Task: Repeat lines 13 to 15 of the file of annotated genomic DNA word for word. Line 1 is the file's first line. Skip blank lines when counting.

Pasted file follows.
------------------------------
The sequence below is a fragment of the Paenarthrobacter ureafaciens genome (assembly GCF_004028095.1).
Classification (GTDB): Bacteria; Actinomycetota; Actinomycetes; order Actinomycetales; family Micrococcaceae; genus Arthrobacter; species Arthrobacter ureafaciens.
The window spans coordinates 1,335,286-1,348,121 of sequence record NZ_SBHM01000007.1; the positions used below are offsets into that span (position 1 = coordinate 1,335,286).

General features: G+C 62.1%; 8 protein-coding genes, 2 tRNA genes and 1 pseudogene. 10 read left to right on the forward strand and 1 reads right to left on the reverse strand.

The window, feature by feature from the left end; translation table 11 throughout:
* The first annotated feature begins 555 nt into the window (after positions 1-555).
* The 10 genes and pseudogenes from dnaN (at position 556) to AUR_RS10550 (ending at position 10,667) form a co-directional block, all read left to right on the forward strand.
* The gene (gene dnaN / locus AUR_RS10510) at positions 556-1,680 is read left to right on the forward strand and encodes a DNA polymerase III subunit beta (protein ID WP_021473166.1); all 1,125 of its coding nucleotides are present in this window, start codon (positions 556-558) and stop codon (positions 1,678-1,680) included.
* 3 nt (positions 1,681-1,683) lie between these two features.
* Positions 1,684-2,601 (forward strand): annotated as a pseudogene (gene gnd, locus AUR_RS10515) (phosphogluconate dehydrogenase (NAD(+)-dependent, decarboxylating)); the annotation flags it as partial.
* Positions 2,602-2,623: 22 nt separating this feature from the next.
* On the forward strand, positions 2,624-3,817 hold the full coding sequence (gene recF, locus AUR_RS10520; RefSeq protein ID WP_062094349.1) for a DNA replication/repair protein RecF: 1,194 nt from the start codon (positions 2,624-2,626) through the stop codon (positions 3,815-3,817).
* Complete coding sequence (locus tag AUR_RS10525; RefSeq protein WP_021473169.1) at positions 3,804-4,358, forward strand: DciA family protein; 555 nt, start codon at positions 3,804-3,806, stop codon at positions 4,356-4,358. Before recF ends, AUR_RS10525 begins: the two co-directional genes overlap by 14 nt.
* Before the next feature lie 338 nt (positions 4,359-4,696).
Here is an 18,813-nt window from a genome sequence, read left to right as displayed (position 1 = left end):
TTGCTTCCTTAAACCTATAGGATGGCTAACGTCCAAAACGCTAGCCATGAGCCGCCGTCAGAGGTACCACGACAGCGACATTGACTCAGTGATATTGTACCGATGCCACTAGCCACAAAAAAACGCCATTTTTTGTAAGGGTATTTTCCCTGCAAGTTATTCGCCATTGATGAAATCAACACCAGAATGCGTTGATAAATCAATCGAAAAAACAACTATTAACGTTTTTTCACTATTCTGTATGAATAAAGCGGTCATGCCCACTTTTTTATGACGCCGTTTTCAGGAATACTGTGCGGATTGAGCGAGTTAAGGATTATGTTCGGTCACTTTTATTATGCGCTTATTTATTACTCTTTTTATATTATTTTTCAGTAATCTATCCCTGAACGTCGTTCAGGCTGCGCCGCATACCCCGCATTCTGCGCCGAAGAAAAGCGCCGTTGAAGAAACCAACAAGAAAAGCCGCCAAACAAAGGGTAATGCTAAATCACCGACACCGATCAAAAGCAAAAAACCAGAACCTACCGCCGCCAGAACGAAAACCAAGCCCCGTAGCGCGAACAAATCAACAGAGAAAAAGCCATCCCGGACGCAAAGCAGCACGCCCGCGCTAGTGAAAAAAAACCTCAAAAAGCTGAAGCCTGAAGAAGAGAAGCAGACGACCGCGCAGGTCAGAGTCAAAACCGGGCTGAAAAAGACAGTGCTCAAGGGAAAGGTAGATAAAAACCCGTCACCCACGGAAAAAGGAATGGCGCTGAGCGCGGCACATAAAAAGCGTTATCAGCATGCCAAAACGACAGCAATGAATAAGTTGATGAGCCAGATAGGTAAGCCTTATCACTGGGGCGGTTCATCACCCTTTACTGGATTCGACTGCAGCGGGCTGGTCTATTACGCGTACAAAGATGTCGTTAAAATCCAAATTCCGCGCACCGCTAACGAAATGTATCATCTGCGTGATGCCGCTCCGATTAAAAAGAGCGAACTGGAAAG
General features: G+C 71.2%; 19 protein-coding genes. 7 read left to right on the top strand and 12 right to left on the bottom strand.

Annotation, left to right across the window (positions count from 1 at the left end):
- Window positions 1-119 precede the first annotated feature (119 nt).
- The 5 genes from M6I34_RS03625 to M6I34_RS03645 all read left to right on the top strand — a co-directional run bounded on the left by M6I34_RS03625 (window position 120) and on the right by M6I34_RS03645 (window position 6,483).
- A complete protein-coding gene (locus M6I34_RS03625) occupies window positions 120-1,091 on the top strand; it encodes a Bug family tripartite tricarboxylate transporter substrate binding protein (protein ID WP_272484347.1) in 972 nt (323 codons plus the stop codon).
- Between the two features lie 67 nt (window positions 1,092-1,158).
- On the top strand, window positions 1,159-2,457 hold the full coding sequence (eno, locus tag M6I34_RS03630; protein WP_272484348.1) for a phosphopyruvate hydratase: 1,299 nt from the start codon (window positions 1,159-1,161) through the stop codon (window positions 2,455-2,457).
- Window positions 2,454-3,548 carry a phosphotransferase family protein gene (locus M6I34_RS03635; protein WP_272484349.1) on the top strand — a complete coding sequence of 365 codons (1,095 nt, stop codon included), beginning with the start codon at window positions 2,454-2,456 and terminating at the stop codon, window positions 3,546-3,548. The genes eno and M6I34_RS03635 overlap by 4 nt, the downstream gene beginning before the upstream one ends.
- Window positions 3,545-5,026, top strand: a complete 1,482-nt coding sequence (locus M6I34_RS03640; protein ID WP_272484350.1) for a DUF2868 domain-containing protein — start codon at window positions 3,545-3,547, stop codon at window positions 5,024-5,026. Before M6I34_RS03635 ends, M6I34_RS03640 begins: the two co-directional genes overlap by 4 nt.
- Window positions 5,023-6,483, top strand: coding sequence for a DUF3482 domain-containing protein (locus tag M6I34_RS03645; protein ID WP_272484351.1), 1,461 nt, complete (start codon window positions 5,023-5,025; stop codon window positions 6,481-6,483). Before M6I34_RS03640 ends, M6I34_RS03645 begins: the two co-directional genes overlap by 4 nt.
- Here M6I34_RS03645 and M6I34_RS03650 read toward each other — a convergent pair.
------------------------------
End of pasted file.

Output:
* Complete coding sequence (locus tag AUR_RS10525; RefSeq protein WP_021473169.1) at positions 3,804-4,358, forward strand: DciA family protein; 555 nt, start codon at positions 3,804-3,806, stop codon at positions 4,356-4,358. Before recF ends, AUR_RS10525 begins: the two co-directional genes overlap by 14 nt.
* Before the next feature lie 338 nt (positions 4,359-4,696).
Here is an 18,813-nt window from a genome sequence, read left to right as displayed (position 1 = left end):